Christmas in Vermont
For many residents and visitors, Misty Valley Books, on the green, is the heart of Chester. This independent bookseller offers frequent author’s readings and hosts a “New Voices” weekend at a church in Stone Village in January, featuring first-time novelists. Past flyers for this event paper the walls in the store’s “Archives” (the bathroom), picturing a number of current best-selling authors.
“This store is an extension of ourselves,” explains Lynne Reed, when asked why Misty Valley also sells Persian carpets and offers French courses. (Husband Bill Reed has taught in Africa and France as well as in Vermont schools.) It’s also a place to find a schedule for Chester’s Green Mountain Festival Series (winter dates November 22, January 10, and February 28; 802-875-4473) and a trail map to the town’s hiking/snowshoeing trail.
According to Jo-Ann Silver, whose Park Light Inn specializes in romantic getaways, Chester’s crossroads status is also part of its appeal. In addition to steering guests to their choice of four nearby ski areas, Silver can also hook them up with Extreme Adventures’ Willy Williams, a guide qualified to introduce neophytes to ice climbing and extreme sledding as well as cross-country skiing and snowshoeing.
Chester’s Overture to Christmas
Events are spread over two weekends, December 6-7 and 13-14 this year. The first Saturday is Children’s Day. Youngsters assemble around noon for a marionette show at the Wright Library, followed by story hour at Reed Gallery. Each child leaves with a book and a candy cane. Then there’s ornament making at the neighboring First Baptist Church, while kids wait for Santa and Mrs. Claus to arrive on a fire engine. After the tree lighting, Santa receives his petitioners at The Fullerton Inn. The day ends with an evening choral concert at First Baptist. The second Saturday in December features caroling and the reading of the Christmas story. The “Polar Express” excursion train from Bellows Falls to Chester Depot runs both days of the second weekend (at 10 a.m. and 2 p.m.). Details at: okemovalleyvt.org
Grafton Turns Back the Clock
Arriving in Grafton (population 650) during snow season is like entering a Christmas card. Although it’s an easy drive to several ski resorts, Grafton on a wintry night seems a long way from anywhere. But serious cross-country skiers know Grafton. The 30-kilometer trail network at Grafton Ponds is meticulously groomed. Trails meander off from the warming hut, out over meadows, and up into the woods on Bear Hill, where there’s plenty more back-country skiing. The complex also offers rentals and great venues for tubing, ice skating, and snowshoeing.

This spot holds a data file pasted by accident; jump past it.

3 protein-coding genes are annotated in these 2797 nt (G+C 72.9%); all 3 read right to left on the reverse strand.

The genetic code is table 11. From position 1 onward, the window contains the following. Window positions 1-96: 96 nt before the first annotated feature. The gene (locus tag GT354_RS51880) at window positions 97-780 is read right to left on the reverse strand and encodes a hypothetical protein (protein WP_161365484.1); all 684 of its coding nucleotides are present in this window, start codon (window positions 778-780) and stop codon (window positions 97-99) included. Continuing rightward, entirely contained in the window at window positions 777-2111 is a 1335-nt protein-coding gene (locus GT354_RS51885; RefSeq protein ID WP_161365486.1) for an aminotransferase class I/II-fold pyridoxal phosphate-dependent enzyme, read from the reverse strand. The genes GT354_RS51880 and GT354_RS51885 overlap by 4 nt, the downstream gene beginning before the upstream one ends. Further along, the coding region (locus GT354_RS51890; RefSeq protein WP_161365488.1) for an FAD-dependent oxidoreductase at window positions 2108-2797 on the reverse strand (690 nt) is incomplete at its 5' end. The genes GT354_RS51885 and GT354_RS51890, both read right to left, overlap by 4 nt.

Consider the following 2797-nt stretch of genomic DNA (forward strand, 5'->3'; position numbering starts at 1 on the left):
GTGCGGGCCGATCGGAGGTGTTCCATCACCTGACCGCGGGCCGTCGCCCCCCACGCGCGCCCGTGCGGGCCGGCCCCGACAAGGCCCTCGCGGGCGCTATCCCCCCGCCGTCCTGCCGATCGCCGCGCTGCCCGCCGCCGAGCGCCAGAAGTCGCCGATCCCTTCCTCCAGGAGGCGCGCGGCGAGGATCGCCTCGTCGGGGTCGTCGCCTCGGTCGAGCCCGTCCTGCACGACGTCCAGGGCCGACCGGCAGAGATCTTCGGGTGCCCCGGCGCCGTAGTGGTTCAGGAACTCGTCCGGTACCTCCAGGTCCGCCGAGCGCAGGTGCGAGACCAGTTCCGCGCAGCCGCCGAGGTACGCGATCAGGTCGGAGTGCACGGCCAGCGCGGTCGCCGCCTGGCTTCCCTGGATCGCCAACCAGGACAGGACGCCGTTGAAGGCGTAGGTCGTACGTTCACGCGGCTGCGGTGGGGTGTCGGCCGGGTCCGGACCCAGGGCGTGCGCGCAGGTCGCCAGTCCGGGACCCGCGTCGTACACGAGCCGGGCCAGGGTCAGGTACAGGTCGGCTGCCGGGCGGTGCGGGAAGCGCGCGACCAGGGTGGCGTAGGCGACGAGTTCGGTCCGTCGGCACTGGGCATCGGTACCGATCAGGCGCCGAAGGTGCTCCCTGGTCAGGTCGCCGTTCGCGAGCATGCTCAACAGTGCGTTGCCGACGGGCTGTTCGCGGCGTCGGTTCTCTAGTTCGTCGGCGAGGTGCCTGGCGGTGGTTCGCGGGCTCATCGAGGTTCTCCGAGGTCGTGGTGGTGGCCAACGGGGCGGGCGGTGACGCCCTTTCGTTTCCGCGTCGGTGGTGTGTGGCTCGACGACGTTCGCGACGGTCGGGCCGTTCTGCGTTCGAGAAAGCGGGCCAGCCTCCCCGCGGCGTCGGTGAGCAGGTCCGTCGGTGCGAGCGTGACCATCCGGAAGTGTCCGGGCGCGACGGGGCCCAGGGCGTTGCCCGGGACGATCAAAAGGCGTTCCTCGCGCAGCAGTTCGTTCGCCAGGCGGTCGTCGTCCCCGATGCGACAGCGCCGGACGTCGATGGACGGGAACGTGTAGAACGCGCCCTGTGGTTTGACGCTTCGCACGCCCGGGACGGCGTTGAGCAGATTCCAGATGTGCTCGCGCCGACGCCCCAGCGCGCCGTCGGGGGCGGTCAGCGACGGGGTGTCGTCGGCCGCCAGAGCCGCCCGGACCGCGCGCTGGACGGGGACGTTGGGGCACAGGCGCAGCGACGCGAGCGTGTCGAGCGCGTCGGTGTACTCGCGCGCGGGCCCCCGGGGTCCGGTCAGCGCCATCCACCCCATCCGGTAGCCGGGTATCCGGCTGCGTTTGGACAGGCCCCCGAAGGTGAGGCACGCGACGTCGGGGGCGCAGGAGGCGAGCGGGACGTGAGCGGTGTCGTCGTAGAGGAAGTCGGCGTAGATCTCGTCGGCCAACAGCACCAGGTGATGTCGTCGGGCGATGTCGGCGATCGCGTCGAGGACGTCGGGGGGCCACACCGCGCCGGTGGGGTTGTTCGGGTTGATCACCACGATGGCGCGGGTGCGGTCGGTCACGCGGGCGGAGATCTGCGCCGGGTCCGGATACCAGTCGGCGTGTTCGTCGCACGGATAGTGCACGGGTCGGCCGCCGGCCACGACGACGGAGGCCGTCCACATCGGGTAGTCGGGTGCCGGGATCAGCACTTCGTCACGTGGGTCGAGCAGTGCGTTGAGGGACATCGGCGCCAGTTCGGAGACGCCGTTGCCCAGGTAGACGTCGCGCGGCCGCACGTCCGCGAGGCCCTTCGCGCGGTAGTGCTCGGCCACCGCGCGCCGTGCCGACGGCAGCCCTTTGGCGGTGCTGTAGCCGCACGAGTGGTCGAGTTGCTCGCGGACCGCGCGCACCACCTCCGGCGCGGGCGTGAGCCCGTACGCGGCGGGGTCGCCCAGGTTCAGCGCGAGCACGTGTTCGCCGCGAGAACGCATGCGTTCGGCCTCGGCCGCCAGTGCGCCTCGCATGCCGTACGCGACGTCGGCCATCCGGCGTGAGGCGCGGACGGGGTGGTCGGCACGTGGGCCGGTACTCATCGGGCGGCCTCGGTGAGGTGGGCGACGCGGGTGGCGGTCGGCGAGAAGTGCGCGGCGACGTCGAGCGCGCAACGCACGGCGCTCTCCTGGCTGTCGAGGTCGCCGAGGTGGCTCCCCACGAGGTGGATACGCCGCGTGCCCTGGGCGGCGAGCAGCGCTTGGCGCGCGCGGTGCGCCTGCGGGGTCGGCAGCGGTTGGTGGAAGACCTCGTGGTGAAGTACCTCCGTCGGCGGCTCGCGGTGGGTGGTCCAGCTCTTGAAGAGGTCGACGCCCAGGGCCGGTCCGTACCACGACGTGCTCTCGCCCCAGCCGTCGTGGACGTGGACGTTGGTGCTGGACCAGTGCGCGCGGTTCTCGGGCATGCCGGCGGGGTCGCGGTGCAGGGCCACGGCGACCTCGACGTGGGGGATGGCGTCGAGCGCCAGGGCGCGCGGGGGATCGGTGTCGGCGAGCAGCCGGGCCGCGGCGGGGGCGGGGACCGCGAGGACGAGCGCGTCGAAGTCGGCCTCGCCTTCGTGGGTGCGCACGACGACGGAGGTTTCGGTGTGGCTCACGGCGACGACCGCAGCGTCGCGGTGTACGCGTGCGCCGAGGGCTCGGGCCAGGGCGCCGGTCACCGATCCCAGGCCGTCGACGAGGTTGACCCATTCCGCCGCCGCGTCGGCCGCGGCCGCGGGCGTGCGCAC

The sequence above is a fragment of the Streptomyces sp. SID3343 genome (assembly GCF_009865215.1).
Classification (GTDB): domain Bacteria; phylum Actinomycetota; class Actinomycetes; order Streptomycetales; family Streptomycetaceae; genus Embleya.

Grafton’s attractiveness today owes as much to the Windham Foundation — incorporated in 1963 by a wealthy family with ties to the town — as it does to nature. The organization bought up most of the central village, buried the power lines, revived the general store, and then tackled the imposing three-story Old Tavern. Craftsmen renovated and winterized it, and even added an elevator, all while carefully preserving the building’s historic detailing.
The holidays are a busy time at the Grafton Village Cheese factory, producing some of Vermont’s best prize-winning cheddars. Visitors are welcome to learn how 6,000 to 10,000 gallons of buttery milk from Jersey cows are processed daily, from cutting the curd to waxing the wheels and blocks of cheese. Different colors connote age and flavor, and visitors are welcome to sample.
Within its few streets, Grafton offers a surprising amount to savor, especially once you adjust to its pace. Step into the vintage 1811 Butterfield House, now home to the town library. Stop by The Nature Museum and be amazed by the extent of its exhibits, both interactive and stuffed.
Then step into the Jud Hartmann Gallery and find yourself in the midst of lifelike Iroquoian and Algonkian warriors and chiefs. Hartmann is nationally known for his limited-edition bronze sculptures of the Woodland tribes of the 17th- and 18th-century Northeast. Then stroll around the corner to Hunter Artworks and on up the road to Gallery North Star, hung with a variety of New England landscapes.
Woodstock’s Winter Welcome
“Summer people” began arriving in Woodstock (population 3,232), the shire town of Windsor County, in 1875, with the completion of a railroad trestle and spur line from White River Junction over Quechee Gorge. The town’s year-round resort status was assured in 1892 with the opening of the lavish Woodstock Inn, which drew guests from New York and Boston — even in winter for snowshoeing and skating. And then in 1934, America’s first rope tow began hauling skiers up Gilbert’s Hill.